What alternatives should you try, if you stop taking centre-weighted photos? Everything else. Try experimenting with the Rule of Thirds. Imagine that every scene you look at through your viewfinder is overlaid with a tic-tac-toe board. You want to capture interesting things in the intersection points of this 9-square grid and avoid putting things into the centre square. In the photo above the rugby player is offset to the right of the photo and “captured” by two of the points on our imaginary grid. Start looking for the Rule of Thirds in photography, advertising and other visual media. You’ll find it everywhere, and with good reason: It breaks up the monotony of centre-weight focus and it’s visually pleasing. Photo by pAkNgaH NaZRi.
Along with the Rule of Thirds, explore using different angles. The average person is about 5’7″ or 170cm (men tend to be a few inches taller, women a few shorter) so people are used to seeing photos taken at roughly five and a half feet off the ground.
You want to get away from taking photos in tired and conventional ways. Ditching centre-weighted photos with the Rule of Thirds is a great first step, and breaking out of the habit of always taking photos at head-height can also add a lot of visual interest to your pictures. Try getting up high and shooting down — people look great when shot from a few feet above their heads (it does miracles for double chins); get down low and shoot kids and pets — the world is different on their level. Don’t be afraid to climb, kneel, lean, tilt the camera, hold it over your head, shoot from the waist, or any other unconventional things to get a photo that’s interesting.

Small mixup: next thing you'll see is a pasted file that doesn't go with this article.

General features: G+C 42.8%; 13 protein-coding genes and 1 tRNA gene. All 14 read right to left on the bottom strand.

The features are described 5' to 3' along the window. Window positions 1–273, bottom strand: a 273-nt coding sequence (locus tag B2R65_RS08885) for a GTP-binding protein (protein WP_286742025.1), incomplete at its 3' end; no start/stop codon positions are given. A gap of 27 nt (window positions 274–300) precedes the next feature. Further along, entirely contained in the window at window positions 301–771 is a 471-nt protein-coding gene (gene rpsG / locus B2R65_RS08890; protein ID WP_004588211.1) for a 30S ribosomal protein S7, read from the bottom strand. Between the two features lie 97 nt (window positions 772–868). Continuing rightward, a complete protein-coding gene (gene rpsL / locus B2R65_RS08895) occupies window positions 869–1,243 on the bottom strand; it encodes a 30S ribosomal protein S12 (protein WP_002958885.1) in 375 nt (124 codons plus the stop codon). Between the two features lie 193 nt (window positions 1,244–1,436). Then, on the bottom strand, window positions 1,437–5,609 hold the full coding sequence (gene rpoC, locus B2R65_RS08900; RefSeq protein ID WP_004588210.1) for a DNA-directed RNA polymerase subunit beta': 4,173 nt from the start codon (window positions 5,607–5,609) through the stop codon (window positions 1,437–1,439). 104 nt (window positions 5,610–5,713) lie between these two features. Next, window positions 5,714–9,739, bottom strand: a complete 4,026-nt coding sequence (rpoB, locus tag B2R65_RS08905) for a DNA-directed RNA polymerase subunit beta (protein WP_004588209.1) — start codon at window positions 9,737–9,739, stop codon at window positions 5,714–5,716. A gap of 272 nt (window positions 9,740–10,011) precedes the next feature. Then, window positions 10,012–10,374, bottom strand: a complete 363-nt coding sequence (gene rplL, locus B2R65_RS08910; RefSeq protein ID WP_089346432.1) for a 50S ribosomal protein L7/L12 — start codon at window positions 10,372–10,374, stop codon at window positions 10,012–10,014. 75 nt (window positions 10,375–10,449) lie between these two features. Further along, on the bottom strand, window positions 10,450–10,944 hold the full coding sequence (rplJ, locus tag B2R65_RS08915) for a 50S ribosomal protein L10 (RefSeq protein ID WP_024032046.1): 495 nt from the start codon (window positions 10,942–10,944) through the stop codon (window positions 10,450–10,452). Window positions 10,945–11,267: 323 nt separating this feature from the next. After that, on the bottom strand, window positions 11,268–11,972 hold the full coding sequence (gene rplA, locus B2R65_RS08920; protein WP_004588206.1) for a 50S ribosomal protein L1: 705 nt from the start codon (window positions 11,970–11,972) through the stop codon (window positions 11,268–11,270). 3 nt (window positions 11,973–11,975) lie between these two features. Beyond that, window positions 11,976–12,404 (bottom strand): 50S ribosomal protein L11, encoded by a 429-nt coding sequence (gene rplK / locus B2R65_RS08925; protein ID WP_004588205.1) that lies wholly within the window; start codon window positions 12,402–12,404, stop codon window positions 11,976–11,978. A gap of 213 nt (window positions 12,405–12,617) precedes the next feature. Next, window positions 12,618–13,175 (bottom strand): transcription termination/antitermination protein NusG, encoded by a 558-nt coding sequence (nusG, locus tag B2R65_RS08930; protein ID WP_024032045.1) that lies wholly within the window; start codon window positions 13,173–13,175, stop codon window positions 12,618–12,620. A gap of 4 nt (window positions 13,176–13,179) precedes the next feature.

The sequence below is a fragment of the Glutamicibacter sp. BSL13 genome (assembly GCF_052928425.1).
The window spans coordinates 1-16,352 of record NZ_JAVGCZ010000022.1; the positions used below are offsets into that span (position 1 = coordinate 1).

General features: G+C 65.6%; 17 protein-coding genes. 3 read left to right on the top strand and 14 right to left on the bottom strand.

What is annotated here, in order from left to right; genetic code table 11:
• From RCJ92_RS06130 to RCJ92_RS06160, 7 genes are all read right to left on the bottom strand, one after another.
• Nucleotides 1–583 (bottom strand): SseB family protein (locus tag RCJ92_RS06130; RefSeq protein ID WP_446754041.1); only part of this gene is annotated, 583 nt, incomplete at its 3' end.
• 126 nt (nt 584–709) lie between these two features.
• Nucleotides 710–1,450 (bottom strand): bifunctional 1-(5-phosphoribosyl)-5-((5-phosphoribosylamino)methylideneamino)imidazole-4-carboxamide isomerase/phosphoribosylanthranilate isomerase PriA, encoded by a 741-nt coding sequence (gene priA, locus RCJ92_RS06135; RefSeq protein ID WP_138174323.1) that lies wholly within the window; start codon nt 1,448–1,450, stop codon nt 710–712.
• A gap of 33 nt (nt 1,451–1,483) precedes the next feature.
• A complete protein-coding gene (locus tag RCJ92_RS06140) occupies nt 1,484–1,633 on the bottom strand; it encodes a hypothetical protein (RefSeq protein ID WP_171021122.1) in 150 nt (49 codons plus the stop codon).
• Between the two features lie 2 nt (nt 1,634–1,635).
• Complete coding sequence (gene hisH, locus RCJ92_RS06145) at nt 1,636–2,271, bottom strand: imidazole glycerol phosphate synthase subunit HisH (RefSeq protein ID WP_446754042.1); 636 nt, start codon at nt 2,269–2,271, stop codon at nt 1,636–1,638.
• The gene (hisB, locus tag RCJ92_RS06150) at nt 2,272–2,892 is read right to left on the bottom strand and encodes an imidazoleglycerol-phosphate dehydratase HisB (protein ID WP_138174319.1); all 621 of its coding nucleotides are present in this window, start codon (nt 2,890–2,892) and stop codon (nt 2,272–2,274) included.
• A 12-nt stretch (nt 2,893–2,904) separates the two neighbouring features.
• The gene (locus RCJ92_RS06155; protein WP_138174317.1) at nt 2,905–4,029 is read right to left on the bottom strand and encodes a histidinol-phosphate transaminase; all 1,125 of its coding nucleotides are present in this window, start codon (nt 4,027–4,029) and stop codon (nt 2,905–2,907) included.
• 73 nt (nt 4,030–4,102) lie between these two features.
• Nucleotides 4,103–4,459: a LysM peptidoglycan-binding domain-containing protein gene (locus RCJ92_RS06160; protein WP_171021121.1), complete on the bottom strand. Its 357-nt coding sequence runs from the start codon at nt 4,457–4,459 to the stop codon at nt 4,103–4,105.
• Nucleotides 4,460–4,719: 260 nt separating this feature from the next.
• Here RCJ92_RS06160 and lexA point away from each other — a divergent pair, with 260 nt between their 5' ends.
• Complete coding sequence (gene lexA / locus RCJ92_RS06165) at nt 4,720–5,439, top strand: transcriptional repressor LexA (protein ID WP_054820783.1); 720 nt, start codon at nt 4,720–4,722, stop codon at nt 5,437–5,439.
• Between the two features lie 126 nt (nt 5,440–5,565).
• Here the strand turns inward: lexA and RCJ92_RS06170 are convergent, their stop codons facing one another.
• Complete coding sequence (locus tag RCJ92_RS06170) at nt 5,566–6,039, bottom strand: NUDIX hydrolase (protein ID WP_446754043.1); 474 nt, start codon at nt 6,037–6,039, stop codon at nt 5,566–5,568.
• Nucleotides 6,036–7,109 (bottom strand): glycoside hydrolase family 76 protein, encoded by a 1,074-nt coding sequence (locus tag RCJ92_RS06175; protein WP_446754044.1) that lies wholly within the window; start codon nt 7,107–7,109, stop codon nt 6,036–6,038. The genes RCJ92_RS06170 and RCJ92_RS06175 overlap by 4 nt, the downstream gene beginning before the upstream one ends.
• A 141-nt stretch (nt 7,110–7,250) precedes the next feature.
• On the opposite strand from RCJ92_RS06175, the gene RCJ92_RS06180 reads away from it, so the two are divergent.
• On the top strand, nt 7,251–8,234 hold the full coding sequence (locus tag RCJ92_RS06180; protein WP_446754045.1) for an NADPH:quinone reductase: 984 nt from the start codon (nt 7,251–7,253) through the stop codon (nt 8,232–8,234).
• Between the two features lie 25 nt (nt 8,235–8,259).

In the photo, shown above left, do you think the photographer would have gotten that shot without breaking away from the traditional camera-at-face, standing-up-tall stance? She had to get down to the child’s level, rotate the camera to break out of the traditional portrait view, and capture him in the lower part of the frame for a Rule of Thirds-based complimentary view of the child and the ocean stretching out behind him. Sure a plain old snap shot of the kid would still be cute enough for his parents to keep, but it wouldn’t be an interesting or frame-worthy photo. Photo by motherfcknprincess.
Go in Fear of the Flash
For all the awesomeness they’ve packed into point-and-shoot cameras — you can get a 10MP point-and-shoot that’s smaller than a deck of cards — spectacular flashes are rarely found in point and shoots. It’s not really the fault of the camera companies; you can’t escape having the flash right next to the lens on a camera so tiny.
The problem with your point-and-shoot’s flash: When the flash is right by the lens, it shoots light forward parallel to the lens. This results in flat and nearly shadowless photos like the one seen above. Ignoring the entertainingly bad timing of the photo — behold, the zombie girl! — the technical problems stem from the flash. Her face is devoid of any depth-giving shadows, she’s washed out because the photographer is too close, and the background of the photo is underdeveloped because it’s night time and they’re outside with no strong fill light. Photo by olliethebastard.